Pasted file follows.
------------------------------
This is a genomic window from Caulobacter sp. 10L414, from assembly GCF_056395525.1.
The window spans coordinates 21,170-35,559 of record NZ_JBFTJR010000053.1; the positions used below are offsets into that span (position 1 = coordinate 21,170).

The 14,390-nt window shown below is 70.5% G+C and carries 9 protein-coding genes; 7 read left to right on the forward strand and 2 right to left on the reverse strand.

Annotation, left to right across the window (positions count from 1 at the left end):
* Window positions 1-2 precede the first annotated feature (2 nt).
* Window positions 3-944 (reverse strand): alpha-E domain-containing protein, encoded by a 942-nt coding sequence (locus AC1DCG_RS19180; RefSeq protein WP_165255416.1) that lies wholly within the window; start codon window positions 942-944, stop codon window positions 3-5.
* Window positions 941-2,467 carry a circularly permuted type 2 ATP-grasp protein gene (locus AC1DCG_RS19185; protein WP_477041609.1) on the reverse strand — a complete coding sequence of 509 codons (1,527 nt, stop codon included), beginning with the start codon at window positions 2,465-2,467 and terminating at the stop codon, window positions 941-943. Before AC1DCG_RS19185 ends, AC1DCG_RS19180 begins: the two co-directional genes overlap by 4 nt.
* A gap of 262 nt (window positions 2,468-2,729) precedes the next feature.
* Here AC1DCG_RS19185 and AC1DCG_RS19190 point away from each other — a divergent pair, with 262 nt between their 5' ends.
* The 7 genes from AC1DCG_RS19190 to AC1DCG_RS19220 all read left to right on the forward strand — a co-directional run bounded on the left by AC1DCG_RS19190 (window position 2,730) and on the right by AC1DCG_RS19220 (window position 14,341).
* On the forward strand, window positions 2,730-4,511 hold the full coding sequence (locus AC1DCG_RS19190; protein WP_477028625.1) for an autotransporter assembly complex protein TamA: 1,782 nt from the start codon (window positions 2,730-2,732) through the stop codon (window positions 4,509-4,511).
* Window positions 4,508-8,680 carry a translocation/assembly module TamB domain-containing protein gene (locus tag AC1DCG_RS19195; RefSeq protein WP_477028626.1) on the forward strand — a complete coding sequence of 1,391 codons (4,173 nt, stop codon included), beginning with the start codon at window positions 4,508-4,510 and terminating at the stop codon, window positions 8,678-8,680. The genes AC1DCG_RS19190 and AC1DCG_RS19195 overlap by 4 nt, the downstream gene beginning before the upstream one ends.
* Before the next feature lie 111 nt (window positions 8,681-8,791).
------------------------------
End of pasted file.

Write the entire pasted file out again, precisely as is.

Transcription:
This is a genomic window from Caulobacter sp. 10L414, from assembly GCF_056395525.1.
The window spans coordinates 21,170-35,559 of record NZ_JBFTJR010000053.1; the positions used below are offsets into that span (position 1 = coordinate 21,170).

The 14,390-nt window shown below is 70.5% G+C and carries 9 protein-coding genes; 7 read left to right on the forward strand and 2 right to left on the reverse strand.

Annotation, left to right across the window (positions count from 1 at the left end):
* Window positions 1-2 precede the first annotated feature (2 nt).
* Window positions 3-944 (reverse strand): alpha-E domain-containing protein, encoded by a 942-nt coding sequence (locus AC1DCG_RS19180; RefSeq protein WP_165255416.1) that lies wholly within the window; start codon window positions 942-944, stop codon window positions 3-5.
* Window positions 941-2,467 carry a circularly permuted type 2 ATP-grasp protein gene (locus AC1DCG_RS19185; protein WP_477041609.1) on the reverse strand — a complete coding sequence of 509 codons (1,527 nt, stop codon included), beginning with the start codon at window positions 2,465-2,467 and terminating at the stop codon, window positions 941-943. Before AC1DCG_RS19185 ends, AC1DCG_RS19180 begins: the two co-directional genes overlap by 4 nt.
* A gap of 262 nt (window positions 2,468-2,729) precedes the next feature.
* Here AC1DCG_RS19185 and AC1DCG_RS19190 point away from each other — a divergent pair, with 262 nt between their 5' ends.
* The 7 genes from AC1DCG_RS19190 to AC1DCG_RS19220 all read left to right on the forward strand — a co-directional run bounded on the left by AC1DCG_RS19190 (window position 2,730) and on the right by AC1DCG_RS19220 (window position 14,341).
* On the forward strand, window positions 2,730-4,511 hold the full coding sequence (locus AC1DCG_RS19190; protein WP_477028625.1) for an autotransporter assembly complex protein TamA: 1,782 nt from the start codon (window positions 2,730-2,732) through the stop codon (window positions 4,509-4,511).
* Window positions 4,508-8,680 carry a translocation/assembly module TamB domain-containing protein gene (locus tag AC1DCG_RS19195; RefSeq protein WP_477028626.1) on the forward strand — a complete coding sequence of 1,391 codons (4,173 nt, stop codon included), beginning with the start codon at window positions 4,508-4,510 and terminating at the stop codon, window positions 8,678-8,680. The genes AC1DCG_RS19190 and AC1DCG_RS19195 overlap by 4 nt, the downstream gene beginning before the upstream one ends.
* Before the next feature lie 111 nt (window positions 8,681-8,791).